Mackowiak: Advice for New Members of Congress

Posted November 17, 2010 at 12:13pm

The new Members of the 112th Congress are in Washington, D.C., this week for orientation, where they will learn about House rules, ethics and security procedures, discover how to get around the Capitol complex, take ownership of their new BlackBerry and receive their office assignment through a marathon lottery.

The class of more than 60 Republican freshmen is made up mostly of people who have not been in politics before, and for many this may be their first extended trip to D.C.

As they embark on their new political careers, they should work to avoid poor decisions and early mistakes. These rules may help:

Staff are the top priority: Hiring an effective, experienced and knowledgeable Congressional staff is the first priority for any incoming Member. Capitol Hill is not the campaign trail, and most campaign aides are not experienced enough to work on the Hill. Hire a chief of staff who knows your district and is wise to the ways of Washington. Let them make additional hires for legislative and communications staff. Hire a scheduler that can handle stress and get along with your spouse. Your staff will do 80 percent of the work, so make sure you hire the right people for the right jobs.

Take ethics seriously: No incoming Member of Congress comes to Washington to violate federal law or break ethics rules. But many do and some of them remain in federal prison. Make sure that you fully understand the ethics rules regarding public office and campaign operations and the rules regarding gifts. Always check with the ethics committee before you take a trip. If something does not feel right, it probably isn’t.

Social media rules: Everything on social media platforms can potentially hurt your political career. That includes your staff, your family and even yourself. If you want to use Twitter, be careful. Now that you are a Member of Congress, everyone is watching.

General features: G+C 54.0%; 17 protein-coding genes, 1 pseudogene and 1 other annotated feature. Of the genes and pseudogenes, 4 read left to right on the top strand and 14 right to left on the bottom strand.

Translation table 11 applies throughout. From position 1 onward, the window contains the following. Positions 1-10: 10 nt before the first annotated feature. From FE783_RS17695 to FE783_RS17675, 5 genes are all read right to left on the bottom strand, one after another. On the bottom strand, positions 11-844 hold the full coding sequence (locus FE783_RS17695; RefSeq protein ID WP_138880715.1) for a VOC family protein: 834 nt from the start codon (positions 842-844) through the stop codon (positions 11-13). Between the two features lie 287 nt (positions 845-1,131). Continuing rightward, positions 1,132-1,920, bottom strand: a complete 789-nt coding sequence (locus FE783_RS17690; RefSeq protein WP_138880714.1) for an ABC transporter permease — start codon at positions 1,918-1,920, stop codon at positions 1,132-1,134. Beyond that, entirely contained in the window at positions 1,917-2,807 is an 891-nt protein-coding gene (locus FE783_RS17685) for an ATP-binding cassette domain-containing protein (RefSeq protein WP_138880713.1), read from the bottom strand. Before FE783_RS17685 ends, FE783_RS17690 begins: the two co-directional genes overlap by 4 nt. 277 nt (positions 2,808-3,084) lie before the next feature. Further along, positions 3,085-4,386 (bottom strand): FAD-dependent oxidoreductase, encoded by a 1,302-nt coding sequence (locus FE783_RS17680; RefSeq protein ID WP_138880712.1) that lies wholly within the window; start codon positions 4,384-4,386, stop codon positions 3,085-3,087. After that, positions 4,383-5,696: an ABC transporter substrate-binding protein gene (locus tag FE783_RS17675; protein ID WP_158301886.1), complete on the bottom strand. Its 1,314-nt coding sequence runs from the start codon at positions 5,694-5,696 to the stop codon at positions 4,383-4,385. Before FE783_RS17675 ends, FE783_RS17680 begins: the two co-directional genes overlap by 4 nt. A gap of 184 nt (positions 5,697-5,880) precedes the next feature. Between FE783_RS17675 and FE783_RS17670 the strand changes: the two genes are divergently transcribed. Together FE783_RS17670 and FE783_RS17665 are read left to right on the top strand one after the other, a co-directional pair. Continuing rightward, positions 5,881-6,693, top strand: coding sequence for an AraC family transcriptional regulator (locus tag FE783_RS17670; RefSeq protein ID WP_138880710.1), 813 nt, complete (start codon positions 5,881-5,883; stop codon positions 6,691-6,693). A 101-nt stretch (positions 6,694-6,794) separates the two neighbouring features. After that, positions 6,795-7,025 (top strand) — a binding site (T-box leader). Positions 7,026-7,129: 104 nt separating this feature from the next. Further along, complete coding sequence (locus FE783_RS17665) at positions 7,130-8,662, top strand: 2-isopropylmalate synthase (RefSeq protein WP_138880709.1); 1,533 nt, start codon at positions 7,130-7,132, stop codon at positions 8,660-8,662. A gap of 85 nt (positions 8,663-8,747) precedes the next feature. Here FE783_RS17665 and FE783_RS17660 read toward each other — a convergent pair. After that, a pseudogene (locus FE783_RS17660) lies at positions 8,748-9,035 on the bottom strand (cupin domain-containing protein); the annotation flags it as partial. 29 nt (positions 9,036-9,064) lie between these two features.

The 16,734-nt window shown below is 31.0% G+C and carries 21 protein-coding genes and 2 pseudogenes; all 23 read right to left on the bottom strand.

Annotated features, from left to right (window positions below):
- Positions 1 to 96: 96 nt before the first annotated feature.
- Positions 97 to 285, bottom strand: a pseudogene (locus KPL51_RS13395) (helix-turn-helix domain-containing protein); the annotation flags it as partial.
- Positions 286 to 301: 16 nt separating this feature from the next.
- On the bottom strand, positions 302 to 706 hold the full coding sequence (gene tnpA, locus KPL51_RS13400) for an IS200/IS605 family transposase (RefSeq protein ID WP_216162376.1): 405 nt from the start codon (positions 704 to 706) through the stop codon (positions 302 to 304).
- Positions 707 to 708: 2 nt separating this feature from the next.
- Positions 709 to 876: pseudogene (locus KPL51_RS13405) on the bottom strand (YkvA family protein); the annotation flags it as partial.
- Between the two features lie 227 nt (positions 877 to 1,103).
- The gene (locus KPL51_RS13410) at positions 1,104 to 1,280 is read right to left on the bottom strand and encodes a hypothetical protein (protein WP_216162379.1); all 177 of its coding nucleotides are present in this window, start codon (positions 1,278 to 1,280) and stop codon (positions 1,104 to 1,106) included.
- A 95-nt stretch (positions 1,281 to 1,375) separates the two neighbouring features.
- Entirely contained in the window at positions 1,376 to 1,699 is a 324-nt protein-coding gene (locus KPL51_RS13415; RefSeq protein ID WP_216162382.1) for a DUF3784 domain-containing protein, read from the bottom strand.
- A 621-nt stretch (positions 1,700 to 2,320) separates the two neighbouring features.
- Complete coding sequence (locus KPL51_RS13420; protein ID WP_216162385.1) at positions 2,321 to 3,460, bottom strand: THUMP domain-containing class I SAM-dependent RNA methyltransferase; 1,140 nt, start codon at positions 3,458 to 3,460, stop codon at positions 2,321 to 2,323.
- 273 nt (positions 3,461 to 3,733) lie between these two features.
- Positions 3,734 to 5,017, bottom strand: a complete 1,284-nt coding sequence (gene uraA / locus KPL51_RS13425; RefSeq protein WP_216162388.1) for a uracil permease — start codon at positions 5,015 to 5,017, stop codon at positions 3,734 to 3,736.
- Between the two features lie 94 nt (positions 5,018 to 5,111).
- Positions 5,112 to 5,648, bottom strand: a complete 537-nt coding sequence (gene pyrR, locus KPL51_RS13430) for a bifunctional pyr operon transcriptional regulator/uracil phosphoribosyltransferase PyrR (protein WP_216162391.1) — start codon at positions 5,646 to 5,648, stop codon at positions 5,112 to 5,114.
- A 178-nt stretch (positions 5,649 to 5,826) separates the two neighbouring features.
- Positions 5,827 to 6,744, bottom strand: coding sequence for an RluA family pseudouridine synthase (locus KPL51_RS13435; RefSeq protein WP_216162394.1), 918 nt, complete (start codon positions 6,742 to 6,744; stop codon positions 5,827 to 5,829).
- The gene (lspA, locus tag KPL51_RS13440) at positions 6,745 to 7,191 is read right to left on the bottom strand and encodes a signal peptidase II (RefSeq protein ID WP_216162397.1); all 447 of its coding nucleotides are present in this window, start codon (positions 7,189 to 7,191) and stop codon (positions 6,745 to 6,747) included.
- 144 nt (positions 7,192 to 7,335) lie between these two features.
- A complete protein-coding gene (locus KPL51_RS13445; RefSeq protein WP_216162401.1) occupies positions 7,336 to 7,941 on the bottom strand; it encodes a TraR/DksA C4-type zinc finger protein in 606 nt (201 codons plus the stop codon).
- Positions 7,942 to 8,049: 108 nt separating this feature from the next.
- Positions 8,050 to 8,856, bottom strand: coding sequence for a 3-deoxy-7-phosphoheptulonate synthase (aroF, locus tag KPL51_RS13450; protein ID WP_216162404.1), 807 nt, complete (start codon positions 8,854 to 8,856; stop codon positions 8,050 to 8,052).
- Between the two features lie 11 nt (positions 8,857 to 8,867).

Always be raising: Most Congressional campaigns cost $1.5 million to $2 million, and the clock is already ticking on your re-election, which is now only 23 months away. Poor early fundraising invites challengers — from both parties. As a rule, you should be raising $5,000 a day when you are in Washington, or at least $20,000 a week. The early fundraising quarters are the most important. No politician ever regretted raising too much money.

Work horse vs. show horse: It is said that there are two types of politicians: work horses and show horses. Decide which one you are and stick to it. Media attention can help you, but it can also hurt you. D.C.-based media will do very little for you back home, so press in your district must always be the priority. More senior Members will respect freshmen who quietly go about their business, attend every committee hearing and respect seniority.

Make a friend: D.C. is a lonely place. Everyone wants to be your friend, but few are actually your friends. It is important that you make at least one close friend on each side of the aisle, perhaps one Democratic and one Republican classmate. And you should find a mentor who can help you learn the ropes, avoid mistakes and answer questions. Choose wisely.

D.C. is not home: A friend once told me that in Washington, the weekdays are more fun than the weekends. Every night there are receptions and events to attend. The nation’s capital is where you happen to work. Treat it like an office: Come early, work hard and leave as soon as you can. Go home every weekend to show your constituents that you do not intend to catch Potomac Fever. Hold town hall meetings and listen. D.C. is full of predators, and they will come after you. Give them fewer opportunities to do so.

You have won election to Congress and now you have a chance to make a difference. If you avoid poor decisions and early mistakes, you may even be able to stick around long enough to achieve some of your goals.

Matt Mackowiak, a former press secretary in the Senate who managed the campaign of Rep.-elect Bill Flores (R-Texas), is president of the Potomac Strategy Group. He can be reached at matt@potomacstrategygroup.com.